Words and photos by Cécile Gambin

Fat-bikers rejoice as a thick blanket of crisp, white snow signals the start of a new winter season. Welcome to Callaghan Valley and the Whistler Olympic Park – innovators and avant-garde thinkers with a network of dedicated fat-bike trails targeted to open.

I began searching areas to ride ‘fatties’ in my quest to continue exploring the region in a different way, mixing in a fun workout at the same time. A hard-packed snow trail is the most desirable and the Whistler Olympic Park offers a perfect solution for riding and discovering the Coast Mountains along the Sea to Sky corridor.

My friend Rick brought his own fat-bike but we decide to try one from the parks rental fleet and opt for an electric assist for a different experience. We catch on quickly. I just have to remember that the harder I pedal the more electric assist I get. Riding uphill will require me to put the bike in a hard gear which is contrary to what I do on a regular bike.

For the next few hours we ride hard and stop for tourist moments as morning light bathed the adjacent mountains with a soft, golden colour. We laugh, we explore and we marvel at the jaw-dropping scenery.

It’s hard not to like this park. It’s surrounded by snow-capped mountains and beautiful forests. Fat-bikers have access to shared use Nordic trails along with bike specific ones. The machine groomed trails gently weave up and down crisscrossing their way deep into the park making for a fast, smooth and quiet ride. As much as we love our techy root infested rides fat-biking on snow brings a welcome change and opens the soul.

I cannot lie. Snow biking is hard work. I consider myself in somewhat decent shape but I was red-lining. In my defense my backpack was full of heavy camera gear. I also kept forgetting to gear up on climbs. Beginner riders would be best to stay with an easier, flatter trail getting both used to the bike as well as riding in snow. Intermediate or advanced riders will be rewarded with a heart-pumping workout with a few long, twisty climbs and fast descents.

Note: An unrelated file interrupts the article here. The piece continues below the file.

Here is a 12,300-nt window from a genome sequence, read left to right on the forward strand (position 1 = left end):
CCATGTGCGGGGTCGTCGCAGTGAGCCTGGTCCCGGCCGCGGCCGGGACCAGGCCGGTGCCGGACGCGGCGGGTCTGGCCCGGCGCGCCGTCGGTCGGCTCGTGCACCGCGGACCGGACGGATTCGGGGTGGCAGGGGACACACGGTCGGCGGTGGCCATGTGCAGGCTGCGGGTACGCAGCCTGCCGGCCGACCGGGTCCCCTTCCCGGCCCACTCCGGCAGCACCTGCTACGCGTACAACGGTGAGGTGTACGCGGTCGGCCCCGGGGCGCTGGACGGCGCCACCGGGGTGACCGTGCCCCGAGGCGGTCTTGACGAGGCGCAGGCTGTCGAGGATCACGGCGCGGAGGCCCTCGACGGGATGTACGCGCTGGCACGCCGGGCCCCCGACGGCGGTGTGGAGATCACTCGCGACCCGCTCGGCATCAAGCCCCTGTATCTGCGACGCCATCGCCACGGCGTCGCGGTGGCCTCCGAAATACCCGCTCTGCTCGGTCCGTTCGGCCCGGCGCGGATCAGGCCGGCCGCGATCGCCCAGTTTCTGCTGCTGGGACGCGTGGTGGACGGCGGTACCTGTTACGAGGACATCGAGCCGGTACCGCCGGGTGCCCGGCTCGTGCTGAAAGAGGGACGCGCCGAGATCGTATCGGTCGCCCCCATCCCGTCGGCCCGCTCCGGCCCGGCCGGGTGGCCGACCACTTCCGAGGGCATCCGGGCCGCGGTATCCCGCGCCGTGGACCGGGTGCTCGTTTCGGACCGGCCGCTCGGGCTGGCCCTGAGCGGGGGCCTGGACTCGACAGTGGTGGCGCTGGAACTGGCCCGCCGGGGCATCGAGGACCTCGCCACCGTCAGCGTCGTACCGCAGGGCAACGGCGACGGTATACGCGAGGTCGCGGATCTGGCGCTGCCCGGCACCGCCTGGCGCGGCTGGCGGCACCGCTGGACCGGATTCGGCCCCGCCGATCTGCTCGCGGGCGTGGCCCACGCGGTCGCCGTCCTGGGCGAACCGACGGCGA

If you want a break from riding try bobsleigh, skeleton, XC skiing, biathlon, snowshoeing, baseboarding, tobogganing, ski jumping, and luge. WOP is a world class facility that honours the spirit of sport from the 2010 Olympic and Paralympic Winter Games. To say the least this is not a boring place.

Be sure to bring a camera for the scenic lookouts found throughout the park. The trails are fast, groomed, flat, and hilly and riding a fat-bike in snow is guaranteed to make you giggle.

Bikes:

BYOF (bring your own fatty) or rent one. Tires must be 3.75” or wider with a tire pressure of less than 10 PSI. WOP has a fleet of Norco Big Foots for rent. They are available with or without electric assist. For current information please visit WOP’s website.

Trail Conditions:

The winter season usually opens sometime in November. It is recommended to either call or check WOPs’ website to confirm trail status and opening dates. Weather permitting, WOP is targeting in excess of 10 km (6.21 miles) and will be made up of three plus trails. 

Park Fees

Trail Access is $15.50 per person (or a valid XC/snowshoe ticket or season pass).

Where to Stay and Eat:

Ample accommodations can be found in Whistler. The WOP does have a licensed cafeteria onsite.

Directions:

From North Vancouver travel northbound on Highway BC-99 to Callaghan Road in Whistler. Turn left and follow along approximately 11 km to the gated park entrance.

From Whistler – drive southbound along Highway BC-99 to Callaghan Road in Whistler. Turn right and follow along approximately 11 km to the gated park entrance.

GPS Coordinates: Latitude 50.13912, Longitude: -123.1137

Contact:

For more information please visit http://www.whistlerolympicpark.com/activities/fat-biking.